Most associations have faced lot owners who refuse to “play by the rules.” Those owners may ignore limits on pets, attempt to build non-permitted structures, or create nuisances on their property. While injunctions can often require the lot owner to follow property restrictions, Associations have another tool that is less expensive and often makes sense as a first step in resolving the problem. N.C. Gen. Stat. § 47F-3-102(12) and §107.1 applies to all planned communities subject to the Planned Community Act regardless of their date of creation. It gives associations the power to fine and suspend privileges of lot owners for failure to comply with the declarations, bylaws and rules and regulations of the community. Notice and an opportunity to
N.C. Gen. Stat. § 47F-3-121 contains restrictions on the ability of associations to regulate or prohibit American and state flags and political signs. Be sure to check your declarations to make sure they are in compliance with this statute.
An association board of directors may take over operation of a planned community and discover that the declarant or declarant-controlled board entered into contracts that the board wishes to end. N.C. Gen. Stat. § 47F-3-105 provides that an association’s contract that began while the declarant controlled the association can be terminated without penalty. The contract must not be a bona fide contract or it must be unconscionable to the lot owners at the time the contact began. The board must give at least 90 days’ notice before terminating the contract. If your association has had discussions with your declarant regarding a turnover of the association to an elected board, it is important to have a properly prepared document spelling out
Associations, planned communities, and condominiums subject to all of the provisions of the Planned Community Act and the Condominium Act are required to permit proxy voting. Planned Communities and condominiums formed after the effective date of those statutes are permitted proxy voting unless the articles of incorporation or bylaws prohibit or limit proxy voting. One owner of a lot may execute a proxy, but if a lot is owned by more than one person, each owner of the lot may vote or register a protest to the casting of votes by the other owners through a proxy. It is important to make sure that proxies are dated. A proxy is void if not dated. A proxy terminates eleven (11) months
The North Carolina General Assembly passed Senate Bill 16 and presented it to the Governor on August 4th. The act creates a commission to study the process for mediation or arbitration of disputes between property owners and their association. The commission is required to report its findings and recommendations to the 2018 regular session of the General Assembly when it convenes next year. Litigation of such disputes can be very expensive and the cost of such litigation has discouraged some property owners and associations from pursuing their claims. However, requiring arbitration could likely include a prohibition on the appeal of any decision, leaving property owners and associations stuck with rulings by an arbitrator or arbitration panel that are in direct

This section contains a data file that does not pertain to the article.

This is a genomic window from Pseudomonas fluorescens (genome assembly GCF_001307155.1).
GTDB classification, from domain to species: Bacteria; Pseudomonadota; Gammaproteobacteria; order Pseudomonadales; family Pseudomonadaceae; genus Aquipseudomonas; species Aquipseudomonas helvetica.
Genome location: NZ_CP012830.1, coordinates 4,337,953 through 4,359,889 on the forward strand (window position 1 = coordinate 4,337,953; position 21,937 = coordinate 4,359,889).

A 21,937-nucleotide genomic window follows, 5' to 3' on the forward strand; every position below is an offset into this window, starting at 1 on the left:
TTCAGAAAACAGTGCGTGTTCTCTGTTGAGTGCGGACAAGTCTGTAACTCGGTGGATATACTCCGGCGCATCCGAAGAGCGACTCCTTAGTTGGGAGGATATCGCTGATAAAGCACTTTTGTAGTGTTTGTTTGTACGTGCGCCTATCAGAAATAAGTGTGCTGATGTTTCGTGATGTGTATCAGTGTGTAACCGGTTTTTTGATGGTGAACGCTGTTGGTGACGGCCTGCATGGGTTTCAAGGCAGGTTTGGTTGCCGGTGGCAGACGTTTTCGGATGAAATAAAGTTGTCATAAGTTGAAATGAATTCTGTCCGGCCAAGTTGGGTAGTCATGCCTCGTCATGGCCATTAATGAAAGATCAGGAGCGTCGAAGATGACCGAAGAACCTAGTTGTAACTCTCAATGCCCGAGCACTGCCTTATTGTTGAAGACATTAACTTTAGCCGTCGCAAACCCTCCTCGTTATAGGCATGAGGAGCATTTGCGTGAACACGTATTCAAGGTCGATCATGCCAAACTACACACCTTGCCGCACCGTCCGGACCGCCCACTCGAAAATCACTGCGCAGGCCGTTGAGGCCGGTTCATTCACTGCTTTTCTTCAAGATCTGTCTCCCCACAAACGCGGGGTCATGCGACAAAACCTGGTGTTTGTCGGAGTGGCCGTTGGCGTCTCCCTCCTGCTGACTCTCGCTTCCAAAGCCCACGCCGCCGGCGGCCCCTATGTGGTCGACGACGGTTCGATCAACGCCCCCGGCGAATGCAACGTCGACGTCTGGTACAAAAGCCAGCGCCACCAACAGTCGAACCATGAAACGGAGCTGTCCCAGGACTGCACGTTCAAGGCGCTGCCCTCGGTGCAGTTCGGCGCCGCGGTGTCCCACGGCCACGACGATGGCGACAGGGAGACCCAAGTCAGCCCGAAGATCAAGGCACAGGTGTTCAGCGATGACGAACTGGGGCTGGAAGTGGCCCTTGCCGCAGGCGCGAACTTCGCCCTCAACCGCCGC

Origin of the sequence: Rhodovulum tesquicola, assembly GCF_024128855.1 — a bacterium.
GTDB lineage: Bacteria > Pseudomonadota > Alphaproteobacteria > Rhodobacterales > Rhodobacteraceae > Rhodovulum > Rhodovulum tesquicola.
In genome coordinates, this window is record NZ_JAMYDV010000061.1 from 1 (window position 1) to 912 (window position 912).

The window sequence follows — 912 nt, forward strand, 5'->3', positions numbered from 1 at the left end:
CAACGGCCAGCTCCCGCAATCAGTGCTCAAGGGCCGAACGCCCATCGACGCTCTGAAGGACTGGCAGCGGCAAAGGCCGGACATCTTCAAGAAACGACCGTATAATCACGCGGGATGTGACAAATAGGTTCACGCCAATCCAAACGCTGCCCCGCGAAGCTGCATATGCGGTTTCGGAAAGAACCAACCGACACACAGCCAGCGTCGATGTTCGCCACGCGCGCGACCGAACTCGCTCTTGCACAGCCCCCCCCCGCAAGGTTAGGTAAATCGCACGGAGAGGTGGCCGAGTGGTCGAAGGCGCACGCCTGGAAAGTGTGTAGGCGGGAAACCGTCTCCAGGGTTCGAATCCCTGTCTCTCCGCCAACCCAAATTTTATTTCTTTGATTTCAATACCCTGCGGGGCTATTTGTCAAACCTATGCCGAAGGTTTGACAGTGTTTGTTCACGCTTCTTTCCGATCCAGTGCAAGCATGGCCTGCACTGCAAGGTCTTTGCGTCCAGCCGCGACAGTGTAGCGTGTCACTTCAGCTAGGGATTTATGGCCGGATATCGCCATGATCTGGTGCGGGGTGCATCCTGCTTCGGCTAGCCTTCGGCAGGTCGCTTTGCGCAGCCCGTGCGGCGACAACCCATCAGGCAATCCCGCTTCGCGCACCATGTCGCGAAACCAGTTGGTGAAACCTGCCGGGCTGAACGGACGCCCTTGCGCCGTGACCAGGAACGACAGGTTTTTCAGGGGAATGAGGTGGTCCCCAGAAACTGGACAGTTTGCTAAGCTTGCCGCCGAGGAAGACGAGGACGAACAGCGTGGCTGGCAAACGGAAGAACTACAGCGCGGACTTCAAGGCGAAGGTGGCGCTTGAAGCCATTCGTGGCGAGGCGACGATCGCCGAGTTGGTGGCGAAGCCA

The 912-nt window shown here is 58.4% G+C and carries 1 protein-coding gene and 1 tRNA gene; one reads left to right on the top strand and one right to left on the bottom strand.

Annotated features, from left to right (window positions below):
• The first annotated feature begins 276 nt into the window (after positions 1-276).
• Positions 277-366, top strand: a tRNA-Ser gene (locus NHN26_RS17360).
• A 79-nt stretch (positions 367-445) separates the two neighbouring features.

In an August 1, 2017 decision, Tanglewood Property Owners’ Ass’n v. Isenhour, et al., the North Carolina Court of Appeals affirmed the duty of a property owner that has the right to use an easement in a subdivision to pay for a share of the cost of maintaining the easement. In this case a voluntary property owners’ association created prior to the Planned Community Act was awarded judgment against a lot owner who claimed that he did not use all of the roadway easement in a subdivision and was not a member of the association. The Court’s opinion restated the principle that the obligation to contribute to road maintenance can be calculated on a pro rata (per lot) basis without
Too often we represent property owners who are surprised to find a lien on their property after hiring a contractor for new construction or renovations. Chapter 44A, Article 2 of the general statutes of North Carolina gives construction contractors, design professionals and suppliers the right to place a lien upon property that has benefited from their service or material and to foreclose the lien if they are not paid. There are two types of liens commonly used against property owners: (1) liens upon property and (2) liens upon funds. A construction lien upon property is a direct claim on the real estate improved that can result in the real estate being sold to pay the claimant. Liens upon funds enable
Every amendment to the Declarations shall be recorded in every county in which any portion of the Planned Community is located and is effective only upon recordation. N.C. Gen. Stat. § 47F-2-117.
Associations subject to the Planned Community Act are required to maintain property insurance on the common elements and liability insurance. If the insurance is not available, the Association is required to give notice of that fact to all lot owners either by hand-delivery or by United States mail. N.C. Gen. Stat. § 47F-3-113.
An Association subject to the Planned Community Act shall not be liable for maintenance, repair, and all other expenses in connection with any real estate which has not been incorporated into the planned community. N.C. Gen. Stat. § 47F-3-107(e).